Viral vectors are used for the delivery of genetical material into cells under in vivo and in vitro conditions. By now four main types of viral vectors have been developed: retroviruses, lentiviruses, adenoviruses and adeno-associated viruses. These viruses are extensively used in gene therapy – an innovative technique which allows modifying defective genes which might be a cause of a particular genetic disease. To treat such diseases scientists perform a transfer of the “correct” gene to the cell with a defective gene using viral vectors.
For the time being, gene therapy stands out as an advanced potential treatment of genetic or other irremediable diseases like malignancy or some viral infections. To perform gene therapy researchers have to extract patient’s samples, then transduce and modify them with the help of viral vectors and after that re-implant it in patients with the aim of correct the defective genetic information and treat a patient.
Due to the growing interest in the potential of gene therapy, the development and use of viral vectors is becoming more and more widespread all over the globe. There are two different methods for making viral vectors: scale-out of adherent-cell systems based on 2D planar technologies and scale-up of 3D suspension cell cultures in stirred-tank bioreactors. While manufacturing viral vectors scientists also have to generate and maintain cell lines and then perform cell transfection with plasmids to get viral vectors.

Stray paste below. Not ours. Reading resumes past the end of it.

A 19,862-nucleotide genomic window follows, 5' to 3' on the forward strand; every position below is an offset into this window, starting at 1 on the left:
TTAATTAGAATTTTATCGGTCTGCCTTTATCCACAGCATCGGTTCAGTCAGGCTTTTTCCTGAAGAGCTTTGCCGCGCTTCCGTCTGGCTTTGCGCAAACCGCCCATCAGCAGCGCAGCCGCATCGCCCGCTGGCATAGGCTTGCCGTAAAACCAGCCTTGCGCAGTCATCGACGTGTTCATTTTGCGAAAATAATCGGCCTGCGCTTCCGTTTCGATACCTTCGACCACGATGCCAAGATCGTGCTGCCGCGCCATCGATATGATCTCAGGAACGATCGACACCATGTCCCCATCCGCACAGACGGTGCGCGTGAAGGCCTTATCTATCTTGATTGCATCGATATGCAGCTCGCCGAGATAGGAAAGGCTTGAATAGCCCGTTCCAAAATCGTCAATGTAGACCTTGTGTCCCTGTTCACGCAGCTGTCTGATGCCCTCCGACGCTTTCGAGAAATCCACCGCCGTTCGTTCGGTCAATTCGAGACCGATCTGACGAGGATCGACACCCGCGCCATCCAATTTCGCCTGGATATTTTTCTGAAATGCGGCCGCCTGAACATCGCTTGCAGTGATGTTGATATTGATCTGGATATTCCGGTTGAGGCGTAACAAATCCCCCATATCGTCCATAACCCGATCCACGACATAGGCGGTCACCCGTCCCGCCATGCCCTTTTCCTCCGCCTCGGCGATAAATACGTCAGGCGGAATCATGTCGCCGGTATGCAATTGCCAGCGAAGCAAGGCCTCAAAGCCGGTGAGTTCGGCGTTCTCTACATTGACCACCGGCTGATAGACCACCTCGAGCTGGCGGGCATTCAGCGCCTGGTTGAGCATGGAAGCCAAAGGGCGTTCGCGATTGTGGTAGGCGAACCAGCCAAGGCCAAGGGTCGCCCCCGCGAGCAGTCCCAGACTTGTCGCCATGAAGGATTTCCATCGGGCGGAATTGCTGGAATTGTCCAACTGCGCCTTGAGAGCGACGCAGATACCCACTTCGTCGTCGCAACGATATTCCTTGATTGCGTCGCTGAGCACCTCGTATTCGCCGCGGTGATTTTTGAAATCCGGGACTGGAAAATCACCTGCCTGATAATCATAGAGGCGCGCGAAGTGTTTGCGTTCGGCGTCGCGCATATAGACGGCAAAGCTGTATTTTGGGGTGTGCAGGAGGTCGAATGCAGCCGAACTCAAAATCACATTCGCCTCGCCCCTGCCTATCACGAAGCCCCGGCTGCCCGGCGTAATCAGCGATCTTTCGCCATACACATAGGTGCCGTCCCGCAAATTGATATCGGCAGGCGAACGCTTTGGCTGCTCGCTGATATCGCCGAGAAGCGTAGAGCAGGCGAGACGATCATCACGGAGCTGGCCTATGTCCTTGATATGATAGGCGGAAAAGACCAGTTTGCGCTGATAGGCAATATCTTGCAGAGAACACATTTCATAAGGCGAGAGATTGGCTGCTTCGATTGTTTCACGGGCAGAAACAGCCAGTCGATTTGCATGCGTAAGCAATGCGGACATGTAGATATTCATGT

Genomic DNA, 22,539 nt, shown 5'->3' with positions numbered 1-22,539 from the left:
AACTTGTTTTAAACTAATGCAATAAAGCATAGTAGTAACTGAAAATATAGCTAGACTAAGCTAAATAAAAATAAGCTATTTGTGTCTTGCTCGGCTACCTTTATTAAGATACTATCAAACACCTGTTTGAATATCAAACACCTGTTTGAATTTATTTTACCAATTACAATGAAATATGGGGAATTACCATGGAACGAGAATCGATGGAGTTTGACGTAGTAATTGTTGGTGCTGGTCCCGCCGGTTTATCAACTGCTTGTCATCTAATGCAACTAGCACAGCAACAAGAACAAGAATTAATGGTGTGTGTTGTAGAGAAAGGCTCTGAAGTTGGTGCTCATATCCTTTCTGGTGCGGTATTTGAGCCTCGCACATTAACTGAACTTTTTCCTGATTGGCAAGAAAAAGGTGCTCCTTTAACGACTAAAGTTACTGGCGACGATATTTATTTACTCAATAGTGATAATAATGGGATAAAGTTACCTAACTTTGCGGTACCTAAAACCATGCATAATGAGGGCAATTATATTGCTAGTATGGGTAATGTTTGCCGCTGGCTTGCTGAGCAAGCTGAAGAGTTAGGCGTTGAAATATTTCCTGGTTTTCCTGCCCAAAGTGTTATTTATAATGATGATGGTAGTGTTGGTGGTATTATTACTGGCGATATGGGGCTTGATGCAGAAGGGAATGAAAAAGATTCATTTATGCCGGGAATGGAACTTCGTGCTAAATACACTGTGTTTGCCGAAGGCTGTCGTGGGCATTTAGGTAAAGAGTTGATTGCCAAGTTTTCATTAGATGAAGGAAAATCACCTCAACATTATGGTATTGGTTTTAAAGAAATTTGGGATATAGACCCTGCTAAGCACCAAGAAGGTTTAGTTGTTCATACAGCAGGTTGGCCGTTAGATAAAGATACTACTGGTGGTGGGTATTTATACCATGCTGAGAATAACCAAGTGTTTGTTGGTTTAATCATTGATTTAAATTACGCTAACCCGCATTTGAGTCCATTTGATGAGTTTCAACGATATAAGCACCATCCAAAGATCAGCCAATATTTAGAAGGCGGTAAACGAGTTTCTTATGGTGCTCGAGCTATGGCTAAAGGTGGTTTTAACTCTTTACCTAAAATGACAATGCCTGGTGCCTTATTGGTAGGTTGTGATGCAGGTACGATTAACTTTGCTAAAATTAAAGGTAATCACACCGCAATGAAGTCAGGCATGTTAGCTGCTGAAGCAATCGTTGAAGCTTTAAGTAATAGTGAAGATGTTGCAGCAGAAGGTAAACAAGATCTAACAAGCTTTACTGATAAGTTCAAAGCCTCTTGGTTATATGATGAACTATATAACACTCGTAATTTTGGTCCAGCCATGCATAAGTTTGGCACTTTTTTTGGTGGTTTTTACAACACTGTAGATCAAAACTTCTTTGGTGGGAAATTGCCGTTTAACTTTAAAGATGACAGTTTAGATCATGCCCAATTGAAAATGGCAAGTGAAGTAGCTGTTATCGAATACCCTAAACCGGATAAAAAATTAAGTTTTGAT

Researchers suggest that new viral vectors and possible ways of implementation of gene therapy will be discovered in years to come. What’s more, using such innovative technologies as massive parallel sequencing will help to enhance this process. However, there are some factors such as government regulations which may delay getting the approval of these products. Firstly, the manufactures of viral vectors have to undergo critical raw material control. The biggest regulators such as FDA, EMA, and PMDA have already published some regulatory guidelines for manufacturing of vectors. Moreover, all laboratory stages must be performed in compliance with good laboratory practice (GLP).